Although you'd think that starring in Richard Linklater's 'Boyhood' -- a film that took twelve years to make -- would be a labor of love, star Ethan Hawke found a way to make the project even more personally appealing. He used it as an audition for the next 'Star Wars' movie. Well, sort of.
The first 'Predestination' trailer shows a film in which Ethan Hawke ('The Purge,' 'Boyhood') seeks to prevent major crimes before they even happen. It sounds just like something out of a Philip K. Dick novel, right? Only here Hawke is traveling through time to stop these events, as opposed to relying on those pesky Precogs of 'Minority Report.'
Every film is a cultural artifact. As singular works of art, movies are their own self-contained contributions to popular culture, but their often essential inclusion of things like music, fashion, and slang within their own narratives puts them into a unique space – art wrapped around art, culture enveloped in culture. It’s why even bad period-set films are so fun to watch, as seeing canny cultural representations is almost always amusing, if not a bit intriguing. Blame it on nostalgia, shared memory, or even a good old-fashioned affection for otherwise forgotten pop culture snippets, but movies that work hard to accurately depict a time period or an era always have an extra it of built-in entertainment.
Filming on 'Boyhood' started in 2002. Then, Linklater filmed his cast -- Ethan Hawke, Patricia Arquette, Ellar Coltrane and Linklater's own daughter, Lorelei Linklater -- every year for 12 years, finally finishing in 2013.
The 'Boyhood' trailer isn't shy about sharing the film's countless accolades (including one from our own Mike Ryan), but can you blame 'em? Richard Linklater's upcoming epic won rave reviews out of Sundance and SXSW, where it was described as a masterpiece and one of the best films of the year. If the trailer is any indication, none of that is empty hype -- this looks like something truly special.
Released in 1997, 'Gattaca' imagines a future society in which technology is used to create perfect children without genetic defects. Ethan Hawke plays Vincent Freeman, a man born outside of the program who dreams of overcoming his defects to travel to outer space. With a supporting cast that includes Uma Thurman and Jude Law, and director Andrew Niccol (who would go on to direct recent sci-fi films 'In Time' and 'The Host'), 'Gattaca' was unfortunately not a box office success, but gained a following on home release for its inventive depiction of a dystopian future society. Seventeen years later, we revisit the cast of this sci-fi favorite and see what they're up to now.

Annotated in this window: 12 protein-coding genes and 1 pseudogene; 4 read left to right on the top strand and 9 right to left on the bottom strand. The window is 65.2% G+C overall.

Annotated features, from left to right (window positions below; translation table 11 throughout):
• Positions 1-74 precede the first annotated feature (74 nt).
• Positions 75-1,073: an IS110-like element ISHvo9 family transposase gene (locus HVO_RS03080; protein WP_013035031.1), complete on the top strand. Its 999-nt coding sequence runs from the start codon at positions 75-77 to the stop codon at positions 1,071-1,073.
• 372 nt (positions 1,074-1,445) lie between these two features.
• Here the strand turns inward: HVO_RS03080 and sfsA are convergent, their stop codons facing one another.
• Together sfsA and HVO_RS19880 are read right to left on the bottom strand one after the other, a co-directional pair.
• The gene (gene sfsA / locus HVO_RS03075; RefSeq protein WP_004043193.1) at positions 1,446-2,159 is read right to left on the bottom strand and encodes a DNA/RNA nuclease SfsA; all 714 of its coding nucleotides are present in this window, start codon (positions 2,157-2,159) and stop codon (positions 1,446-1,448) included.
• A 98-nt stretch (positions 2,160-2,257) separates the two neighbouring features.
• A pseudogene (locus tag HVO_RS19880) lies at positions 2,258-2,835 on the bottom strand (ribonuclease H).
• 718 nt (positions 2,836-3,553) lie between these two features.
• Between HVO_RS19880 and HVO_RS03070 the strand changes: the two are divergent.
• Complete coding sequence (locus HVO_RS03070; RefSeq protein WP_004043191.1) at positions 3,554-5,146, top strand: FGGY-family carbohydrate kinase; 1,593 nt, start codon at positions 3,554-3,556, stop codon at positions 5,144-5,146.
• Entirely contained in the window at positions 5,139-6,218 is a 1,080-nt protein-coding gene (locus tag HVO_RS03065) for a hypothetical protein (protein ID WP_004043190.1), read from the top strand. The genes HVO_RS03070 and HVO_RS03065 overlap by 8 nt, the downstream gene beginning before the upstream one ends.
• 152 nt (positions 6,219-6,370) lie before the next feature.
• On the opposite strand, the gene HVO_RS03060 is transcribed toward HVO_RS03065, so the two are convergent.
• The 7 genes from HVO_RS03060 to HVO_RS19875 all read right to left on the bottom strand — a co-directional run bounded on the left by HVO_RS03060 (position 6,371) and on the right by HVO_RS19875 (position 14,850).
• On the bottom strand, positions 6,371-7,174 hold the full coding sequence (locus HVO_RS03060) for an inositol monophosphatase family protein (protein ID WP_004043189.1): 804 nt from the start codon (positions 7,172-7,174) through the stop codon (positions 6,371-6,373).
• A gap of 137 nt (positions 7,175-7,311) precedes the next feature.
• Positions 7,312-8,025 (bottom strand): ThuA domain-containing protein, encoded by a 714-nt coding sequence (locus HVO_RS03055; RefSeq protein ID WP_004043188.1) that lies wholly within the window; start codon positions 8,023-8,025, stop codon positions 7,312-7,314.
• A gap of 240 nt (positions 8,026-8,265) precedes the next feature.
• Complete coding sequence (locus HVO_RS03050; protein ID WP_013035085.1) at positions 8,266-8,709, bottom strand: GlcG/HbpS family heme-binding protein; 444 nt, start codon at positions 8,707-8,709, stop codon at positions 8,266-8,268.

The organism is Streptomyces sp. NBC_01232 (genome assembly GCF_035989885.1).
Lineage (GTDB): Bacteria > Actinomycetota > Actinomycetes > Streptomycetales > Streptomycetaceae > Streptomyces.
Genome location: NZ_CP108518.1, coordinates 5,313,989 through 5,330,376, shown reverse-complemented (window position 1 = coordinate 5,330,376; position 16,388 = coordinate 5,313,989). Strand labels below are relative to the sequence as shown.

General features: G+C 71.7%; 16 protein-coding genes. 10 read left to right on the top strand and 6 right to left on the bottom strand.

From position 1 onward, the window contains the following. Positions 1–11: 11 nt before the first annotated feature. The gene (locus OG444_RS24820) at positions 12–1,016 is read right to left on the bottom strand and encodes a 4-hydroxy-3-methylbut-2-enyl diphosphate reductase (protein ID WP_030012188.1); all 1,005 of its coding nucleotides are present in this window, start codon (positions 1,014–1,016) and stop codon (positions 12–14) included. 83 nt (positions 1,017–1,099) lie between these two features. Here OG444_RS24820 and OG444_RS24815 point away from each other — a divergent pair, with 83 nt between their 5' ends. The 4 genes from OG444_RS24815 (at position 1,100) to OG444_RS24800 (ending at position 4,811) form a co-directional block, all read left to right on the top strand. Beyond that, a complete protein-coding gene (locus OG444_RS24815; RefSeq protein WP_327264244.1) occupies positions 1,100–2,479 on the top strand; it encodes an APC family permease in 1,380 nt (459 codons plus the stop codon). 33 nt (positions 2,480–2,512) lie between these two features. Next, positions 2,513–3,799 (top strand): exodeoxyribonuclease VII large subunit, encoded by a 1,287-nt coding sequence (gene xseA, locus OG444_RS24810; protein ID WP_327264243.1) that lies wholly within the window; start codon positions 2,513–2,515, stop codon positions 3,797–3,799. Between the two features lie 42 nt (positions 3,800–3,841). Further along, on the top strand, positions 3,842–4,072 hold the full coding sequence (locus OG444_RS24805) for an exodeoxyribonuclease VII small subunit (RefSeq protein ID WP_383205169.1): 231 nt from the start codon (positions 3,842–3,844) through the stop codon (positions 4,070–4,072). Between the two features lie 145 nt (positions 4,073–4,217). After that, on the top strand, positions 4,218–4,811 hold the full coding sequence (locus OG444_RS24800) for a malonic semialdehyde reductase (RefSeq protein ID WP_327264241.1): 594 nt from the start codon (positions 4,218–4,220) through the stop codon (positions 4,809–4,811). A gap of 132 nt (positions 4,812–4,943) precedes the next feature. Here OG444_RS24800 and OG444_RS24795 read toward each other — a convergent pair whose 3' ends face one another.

It's clear from the start that 'Getaway' is not a good movie. The opening sequence is a mess of different video stocks and flashbacks, an easy tell that a team of editors tore out their hair trying to skip as much boring exposition while leaving the first scenes cogent. But once former race car driver Brent Magna (Ethan Hawke) is behind the wheel of his stolen souped-up vehicle and is receiving crazy, destructive orders from the disembodied voice of Jon Voight, there's at least plenty of smashy-smashy to keep you occupied. The bad guy has some master plan – kidnapping Hawke's wife so that he'll be a mobile slave to his chaotic whims is part of laying the ground work.
But more than seeing traffic destruction on the streets of Sofia, Bulgaria (this month's production location low-bidder) there's a bigger catastrophe. Fifteen minutes into the movie, Selena Gomez shows up.
The internet might literally have exploded over news of Ben Affleck signing up as Batman for the 'Man of Steel' sequel, but it seems another Ben has been keeping busy as well. Ben Stiller's iconic Generation X movie 'Reality Bites' has been delivered to NBC for a potential TV series, with Stiller and original writer Helen Childress set to pen the script, but will the new series stick to the '90s timeline?
Desperately trying to save the life of his kidnapped wife, a former race car driver commandeers a custom Shelby Cobra Mustang, taking it and its unwitting owner on a high-speed race against time.
Richard Linklater brings his 'Before' trilogy to close this week with 'Before Midnight,' in which we pick up with Celine (Julie Delpy) and Jesse (Ethan Hawke) 10 years after the second film. 'Before Sunrise' found our characters making an unlikely, serendipitous connection; 'Before Sunset' examined how they evolved 10 years later, and whether that initial connection could stand the test of time; and 'Before Midnight' gives us an incredibly honest portrait of relationships.